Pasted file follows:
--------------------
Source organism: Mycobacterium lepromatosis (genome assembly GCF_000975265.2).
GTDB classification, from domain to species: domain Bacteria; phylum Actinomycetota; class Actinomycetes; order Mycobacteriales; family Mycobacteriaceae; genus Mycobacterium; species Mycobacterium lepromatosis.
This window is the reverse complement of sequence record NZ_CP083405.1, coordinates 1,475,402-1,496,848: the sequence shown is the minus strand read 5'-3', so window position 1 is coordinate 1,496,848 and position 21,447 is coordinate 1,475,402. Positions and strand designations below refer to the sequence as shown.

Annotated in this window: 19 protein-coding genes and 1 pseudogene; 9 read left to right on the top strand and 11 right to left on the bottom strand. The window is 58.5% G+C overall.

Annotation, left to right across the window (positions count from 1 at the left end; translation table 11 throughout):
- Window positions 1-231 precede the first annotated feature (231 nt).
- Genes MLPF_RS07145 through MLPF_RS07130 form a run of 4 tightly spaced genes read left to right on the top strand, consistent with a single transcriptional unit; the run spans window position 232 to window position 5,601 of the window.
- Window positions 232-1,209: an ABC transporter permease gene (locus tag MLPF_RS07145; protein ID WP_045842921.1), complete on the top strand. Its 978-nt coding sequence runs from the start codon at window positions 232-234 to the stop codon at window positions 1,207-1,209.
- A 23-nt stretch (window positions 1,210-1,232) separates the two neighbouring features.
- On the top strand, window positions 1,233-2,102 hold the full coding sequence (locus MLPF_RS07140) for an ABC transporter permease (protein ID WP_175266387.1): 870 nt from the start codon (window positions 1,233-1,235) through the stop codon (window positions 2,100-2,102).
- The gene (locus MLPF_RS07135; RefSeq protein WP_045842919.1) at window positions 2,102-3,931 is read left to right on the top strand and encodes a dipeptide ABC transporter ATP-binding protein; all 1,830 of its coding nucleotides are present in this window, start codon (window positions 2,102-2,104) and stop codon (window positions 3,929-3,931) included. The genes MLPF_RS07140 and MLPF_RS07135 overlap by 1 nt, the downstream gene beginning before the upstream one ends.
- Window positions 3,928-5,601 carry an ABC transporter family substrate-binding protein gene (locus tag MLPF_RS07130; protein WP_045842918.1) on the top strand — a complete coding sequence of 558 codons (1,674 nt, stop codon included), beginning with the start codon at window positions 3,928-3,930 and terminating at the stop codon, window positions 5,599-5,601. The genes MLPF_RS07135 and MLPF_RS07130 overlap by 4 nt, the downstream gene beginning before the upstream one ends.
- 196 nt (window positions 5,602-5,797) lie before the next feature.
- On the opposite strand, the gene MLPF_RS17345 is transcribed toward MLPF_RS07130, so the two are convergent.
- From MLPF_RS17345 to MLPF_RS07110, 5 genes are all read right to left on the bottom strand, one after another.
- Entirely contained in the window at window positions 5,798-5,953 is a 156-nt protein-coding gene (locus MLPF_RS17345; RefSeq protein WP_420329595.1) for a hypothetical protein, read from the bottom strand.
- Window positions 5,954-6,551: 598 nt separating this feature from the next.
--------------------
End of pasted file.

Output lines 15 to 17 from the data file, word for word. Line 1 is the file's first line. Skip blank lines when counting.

- From MLPF_RS17345 to MLPF_RS07110, 5 genes are all read right to left on the bottom strand, one after another.
- Entirely contained in the window at window positions 5,798-5,953 is a 156-nt protein-coding gene (locus MLPF_RS17345; RefSeq protein WP_420329595.1) for a hypothetical protein, read from the bottom strand.
- Window positions 5,954-6,551: 598 nt separating this feature from the next.